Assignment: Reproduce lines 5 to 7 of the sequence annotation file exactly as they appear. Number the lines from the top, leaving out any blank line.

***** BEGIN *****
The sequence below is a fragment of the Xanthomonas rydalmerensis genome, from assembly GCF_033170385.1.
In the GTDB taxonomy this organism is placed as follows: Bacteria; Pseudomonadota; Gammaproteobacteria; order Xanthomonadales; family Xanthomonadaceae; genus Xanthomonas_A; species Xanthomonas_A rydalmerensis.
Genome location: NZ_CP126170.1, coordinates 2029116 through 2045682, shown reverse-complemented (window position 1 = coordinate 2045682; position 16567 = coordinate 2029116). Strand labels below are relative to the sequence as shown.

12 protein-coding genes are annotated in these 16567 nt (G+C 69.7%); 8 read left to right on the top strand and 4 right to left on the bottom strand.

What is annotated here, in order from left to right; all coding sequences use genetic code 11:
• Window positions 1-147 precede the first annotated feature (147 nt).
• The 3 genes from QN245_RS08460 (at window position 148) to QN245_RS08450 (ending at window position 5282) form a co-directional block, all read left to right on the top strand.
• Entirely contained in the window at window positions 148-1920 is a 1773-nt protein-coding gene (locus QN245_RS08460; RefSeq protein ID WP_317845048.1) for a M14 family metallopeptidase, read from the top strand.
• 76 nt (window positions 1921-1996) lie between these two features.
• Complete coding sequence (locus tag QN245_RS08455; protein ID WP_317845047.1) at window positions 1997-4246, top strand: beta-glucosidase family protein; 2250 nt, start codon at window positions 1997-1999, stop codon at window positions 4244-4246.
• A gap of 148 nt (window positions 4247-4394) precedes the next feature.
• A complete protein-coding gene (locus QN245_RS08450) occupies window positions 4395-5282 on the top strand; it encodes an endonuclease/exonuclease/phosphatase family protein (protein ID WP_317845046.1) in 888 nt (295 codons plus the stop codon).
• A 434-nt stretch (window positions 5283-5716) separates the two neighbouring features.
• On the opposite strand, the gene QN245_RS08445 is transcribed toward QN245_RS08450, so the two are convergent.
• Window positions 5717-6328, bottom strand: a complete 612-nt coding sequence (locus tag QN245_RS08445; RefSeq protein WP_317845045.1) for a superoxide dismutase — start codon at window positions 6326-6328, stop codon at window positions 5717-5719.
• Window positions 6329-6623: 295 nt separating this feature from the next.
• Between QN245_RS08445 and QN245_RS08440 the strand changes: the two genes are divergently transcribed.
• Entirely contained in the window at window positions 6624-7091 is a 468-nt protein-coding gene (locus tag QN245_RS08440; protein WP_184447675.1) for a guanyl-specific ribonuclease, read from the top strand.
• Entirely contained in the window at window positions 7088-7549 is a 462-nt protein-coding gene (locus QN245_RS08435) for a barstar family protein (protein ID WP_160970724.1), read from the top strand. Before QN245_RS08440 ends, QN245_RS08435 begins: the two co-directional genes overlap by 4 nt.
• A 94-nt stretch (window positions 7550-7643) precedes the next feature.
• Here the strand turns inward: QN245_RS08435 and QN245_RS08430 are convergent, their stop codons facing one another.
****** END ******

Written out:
What is annotated here, in order from left to right; all coding sequences use genetic code 11:
• Window positions 1-147 precede the first annotated feature (147 nt).
• The 3 genes from QN245_RS08460 (at window position 148) to QN245_RS08450 (ending at window position 5282) form a co-directional block, all read left to right on the top strand.